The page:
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Whether or not you were aware, at the conclusion of the current college football season, the BCS deck could be re-shuffled. The current "6-league" automatic qualification format is subject to review, as follows (from the official BCS website):


"Mathematical standards of performance will be applied to determine the number of conferences whose champions will automatically qualify for a BCS game after the 2008 and 2009 regular seasons. The champions of no fewer than five conferences and no more than seven conferences will have annual automatic berths in the BCS bowl games.

The standards will be based on results from the 2004, 2005, 2006 and 2007 regular seasons, using institutions that are members of the conferences during the 2007 season.

The data will include the following for each conference (1) the ranking of the highest-ranked team in the final BCS standings each year, (2) the final regular-season rankings of all conference teams in the computer rankings used by the BCS each year and (3) the number of teams in the top 25 of the final BCS standings each year.

Conference agreements with bowls will continue. The Pac-10 and Big Ten champions will host the Rose Bowl if their teams are not in the BCS national championship game. Likewise, the Southeastern Conference champion will host the Sugar Bowl, ACC champion will host the Orange Bowl and Big 12 champion will host the Fiesta Bowl."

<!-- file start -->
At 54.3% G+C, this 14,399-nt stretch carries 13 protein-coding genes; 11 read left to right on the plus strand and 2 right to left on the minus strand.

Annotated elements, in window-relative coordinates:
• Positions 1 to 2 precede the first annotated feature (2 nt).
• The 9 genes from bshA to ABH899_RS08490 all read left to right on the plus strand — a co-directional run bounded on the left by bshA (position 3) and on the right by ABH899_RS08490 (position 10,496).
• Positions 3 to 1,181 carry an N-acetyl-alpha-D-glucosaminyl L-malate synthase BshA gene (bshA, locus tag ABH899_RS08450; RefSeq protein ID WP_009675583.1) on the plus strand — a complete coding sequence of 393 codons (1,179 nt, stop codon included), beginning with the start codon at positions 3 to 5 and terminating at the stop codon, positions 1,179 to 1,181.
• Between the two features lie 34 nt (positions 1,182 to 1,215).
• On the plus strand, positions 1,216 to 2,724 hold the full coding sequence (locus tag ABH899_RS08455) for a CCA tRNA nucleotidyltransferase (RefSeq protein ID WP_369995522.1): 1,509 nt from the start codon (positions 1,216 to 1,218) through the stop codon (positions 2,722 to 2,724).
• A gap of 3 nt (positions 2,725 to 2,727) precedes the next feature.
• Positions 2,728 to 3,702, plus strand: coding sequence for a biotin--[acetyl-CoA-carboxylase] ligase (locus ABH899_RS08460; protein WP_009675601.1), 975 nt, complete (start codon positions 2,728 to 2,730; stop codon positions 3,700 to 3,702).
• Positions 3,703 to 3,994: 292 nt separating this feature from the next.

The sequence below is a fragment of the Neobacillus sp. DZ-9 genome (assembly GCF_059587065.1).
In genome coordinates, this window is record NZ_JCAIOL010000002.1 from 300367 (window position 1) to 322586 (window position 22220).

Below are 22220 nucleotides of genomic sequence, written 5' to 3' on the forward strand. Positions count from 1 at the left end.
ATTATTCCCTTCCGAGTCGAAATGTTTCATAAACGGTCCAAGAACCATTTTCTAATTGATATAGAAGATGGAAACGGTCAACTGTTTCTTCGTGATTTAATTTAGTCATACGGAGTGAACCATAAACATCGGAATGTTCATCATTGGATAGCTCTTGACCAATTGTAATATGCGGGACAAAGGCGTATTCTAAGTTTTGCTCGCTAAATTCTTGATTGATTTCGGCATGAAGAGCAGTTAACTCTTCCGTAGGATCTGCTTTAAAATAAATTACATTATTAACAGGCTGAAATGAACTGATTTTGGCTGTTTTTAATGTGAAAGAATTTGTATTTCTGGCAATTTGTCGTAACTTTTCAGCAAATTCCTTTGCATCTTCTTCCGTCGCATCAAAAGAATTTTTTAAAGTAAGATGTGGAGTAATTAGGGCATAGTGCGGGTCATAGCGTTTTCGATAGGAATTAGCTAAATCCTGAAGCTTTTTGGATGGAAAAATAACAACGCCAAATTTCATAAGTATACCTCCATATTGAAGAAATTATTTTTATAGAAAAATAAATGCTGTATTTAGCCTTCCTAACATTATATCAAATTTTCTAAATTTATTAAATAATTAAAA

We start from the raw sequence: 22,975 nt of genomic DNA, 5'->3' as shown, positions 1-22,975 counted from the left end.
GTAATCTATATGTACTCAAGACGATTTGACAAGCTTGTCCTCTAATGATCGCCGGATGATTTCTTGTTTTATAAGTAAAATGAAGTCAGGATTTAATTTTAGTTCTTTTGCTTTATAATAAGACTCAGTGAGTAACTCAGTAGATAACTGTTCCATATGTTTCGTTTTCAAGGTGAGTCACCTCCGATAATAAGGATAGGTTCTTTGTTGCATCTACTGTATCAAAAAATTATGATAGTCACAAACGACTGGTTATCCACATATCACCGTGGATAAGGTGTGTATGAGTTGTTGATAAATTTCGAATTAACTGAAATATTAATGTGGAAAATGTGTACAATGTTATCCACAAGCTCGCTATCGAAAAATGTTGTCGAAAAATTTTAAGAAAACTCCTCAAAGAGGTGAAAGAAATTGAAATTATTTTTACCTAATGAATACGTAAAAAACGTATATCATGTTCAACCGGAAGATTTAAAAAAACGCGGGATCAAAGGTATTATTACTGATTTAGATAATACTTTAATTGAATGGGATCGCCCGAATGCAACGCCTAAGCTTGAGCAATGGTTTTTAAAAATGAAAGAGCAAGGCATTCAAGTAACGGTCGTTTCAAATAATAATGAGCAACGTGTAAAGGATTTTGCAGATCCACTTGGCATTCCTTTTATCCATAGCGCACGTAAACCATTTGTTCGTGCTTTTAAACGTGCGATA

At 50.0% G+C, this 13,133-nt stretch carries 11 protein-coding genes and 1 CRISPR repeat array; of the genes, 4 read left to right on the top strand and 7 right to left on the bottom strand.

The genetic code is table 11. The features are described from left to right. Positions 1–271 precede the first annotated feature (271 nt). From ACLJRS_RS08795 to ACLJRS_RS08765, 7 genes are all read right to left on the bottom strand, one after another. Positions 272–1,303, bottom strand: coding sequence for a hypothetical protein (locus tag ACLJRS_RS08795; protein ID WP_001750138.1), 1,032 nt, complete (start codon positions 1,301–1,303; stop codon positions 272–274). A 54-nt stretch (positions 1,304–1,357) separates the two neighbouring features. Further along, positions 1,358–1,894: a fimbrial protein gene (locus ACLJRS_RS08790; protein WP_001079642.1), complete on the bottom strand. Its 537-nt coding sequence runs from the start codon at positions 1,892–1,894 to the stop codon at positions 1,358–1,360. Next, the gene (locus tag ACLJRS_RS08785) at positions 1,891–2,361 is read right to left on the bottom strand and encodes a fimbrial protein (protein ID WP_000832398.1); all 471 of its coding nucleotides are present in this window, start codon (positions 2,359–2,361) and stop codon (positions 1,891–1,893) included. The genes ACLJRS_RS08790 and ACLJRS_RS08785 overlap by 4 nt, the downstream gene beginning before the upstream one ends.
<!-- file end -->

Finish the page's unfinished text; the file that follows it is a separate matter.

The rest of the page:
Obviously, what stands out from above is that one more league COULD receive automatic qualification status for the following two seasons. Clearly, the WAC and MWC are the only two leagues even in the discussion, but since no one knows exactly what the new standards will be, even that assertion is debatable.

In other words, without knowing what numerical coefficient a league has to attain to secure an automatic qualifcation berth, how does one know how close or how far away a league is?


In terms of accumulating "points," the WAC is riding Boise State's BCS appearance from last season, along with Hawaii (and Boise State's) strong BCS showings this season, while the MWC will still reap benefits from Utah's 2004 BCS run.

In terms of total "BCS finishes" (prior to this season), the MWC actually leads the WAC, 3-2. In 2004: Utah was 6th and Boise State 9th in the final regular season BCS standings. In 2005, TCU was 14th, and in 2006, Boise State was 8th and BYU 20th. Of course, this season, the WAC has two ranked teams and is poised to take the lead in the 4-year "sliding scale."

However, considering the other 6 leagues will have had multiple BCS bids and consistently high BCS rankings from top to bottom, I can't imagine either the WAC or MWC achieving a standard that would qualify for "automatic" status--meaning more or the same for at least the next two years.


Tomorrow: we get into BYU-CSU...thank goodness it's game week once again. Can I get an "amen?"


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